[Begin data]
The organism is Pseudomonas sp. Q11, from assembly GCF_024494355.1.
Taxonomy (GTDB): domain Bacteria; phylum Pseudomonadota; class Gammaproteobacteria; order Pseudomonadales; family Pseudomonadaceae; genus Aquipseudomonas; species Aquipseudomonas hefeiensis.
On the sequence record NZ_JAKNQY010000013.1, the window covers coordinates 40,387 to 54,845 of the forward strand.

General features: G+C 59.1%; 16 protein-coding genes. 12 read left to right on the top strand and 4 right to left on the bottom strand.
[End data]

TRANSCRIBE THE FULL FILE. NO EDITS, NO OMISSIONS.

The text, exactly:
The organism is Pseudomonas sp. Q11, from assembly GCF_024494355.1.
Taxonomy (GTDB): domain Bacteria; phylum Pseudomonadota; class Gammaproteobacteria; order Pseudomonadales; family Pseudomonadaceae; genus Aquipseudomonas; species Aquipseudomonas hefeiensis.
On the sequence record NZ_JAKNQY010000013.1, the window covers coordinates 40,387 to 54,845 of the forward strand.

General features: G+C 59.1%; 16 protein-coding genes. 12 read left to right on the top strand and 4 right to left on the bottom strand.